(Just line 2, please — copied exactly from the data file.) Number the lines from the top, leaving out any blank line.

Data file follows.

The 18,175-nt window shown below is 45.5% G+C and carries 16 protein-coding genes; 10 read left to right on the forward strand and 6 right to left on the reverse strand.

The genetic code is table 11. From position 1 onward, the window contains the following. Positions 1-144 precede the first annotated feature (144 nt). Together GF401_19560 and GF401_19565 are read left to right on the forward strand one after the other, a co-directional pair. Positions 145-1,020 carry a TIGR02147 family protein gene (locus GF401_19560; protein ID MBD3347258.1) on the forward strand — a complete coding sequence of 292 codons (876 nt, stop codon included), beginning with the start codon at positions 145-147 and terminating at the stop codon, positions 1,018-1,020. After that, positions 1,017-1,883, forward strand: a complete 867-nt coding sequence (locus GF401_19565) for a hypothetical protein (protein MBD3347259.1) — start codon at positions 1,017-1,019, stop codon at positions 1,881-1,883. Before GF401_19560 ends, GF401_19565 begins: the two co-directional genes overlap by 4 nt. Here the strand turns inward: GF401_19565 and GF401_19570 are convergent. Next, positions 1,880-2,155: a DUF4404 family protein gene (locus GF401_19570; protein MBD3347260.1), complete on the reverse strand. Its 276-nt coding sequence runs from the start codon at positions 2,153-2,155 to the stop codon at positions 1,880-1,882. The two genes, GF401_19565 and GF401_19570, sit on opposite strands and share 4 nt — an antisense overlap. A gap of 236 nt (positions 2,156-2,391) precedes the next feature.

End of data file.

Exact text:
The genetic code is table 11. From position 1 onward, the window contains the following. Positions 1-144 precede the first annotated feature (144 nt). Together GF401_19560 and GF401_19565 are read left to right on the forward strand one after the other, a co-directional pair. Positions 145-1,020 carry a TIGR02147 family protein gene (locus GF401_19560; protein ID MBD3347258.1) on the forward strand — a complete coding sequence of 292 codons (876 nt, stop codon included), beginning with the start codon at positions 145-147 and terminating at the stop codon, positions 1,018-1,020. After that, positions 1,017-1,883, forward strand: a complete 867-nt coding sequence (locus GF401_19565) for a hypothetical protein (protein MBD3347259.1) — start codon at positions 1,017-1,019, stop codon at positions 1,881-1,883. Before GF401_19560 ends, GF401_19565 begins: the two co-directional genes overlap by 4 nt. Here the strand turns inward: GF401_19565 and GF401_19570 are convergent. Next, positions 1,880-2,155: a DUF4404 family protein gene (locus GF401_19570; protein MBD3347260.1), complete on the reverse strand. Its 276-nt coding sequence runs from the start codon at positions 2,153-2,155 to the stop codon at positions 1,880-1,882. The two genes, GF401_19565 and GF401_19570, sit on opposite strands and share 4 nt — an antisense overlap. A gap of 236 nt (positions 2,156-2,391) precedes the next feature.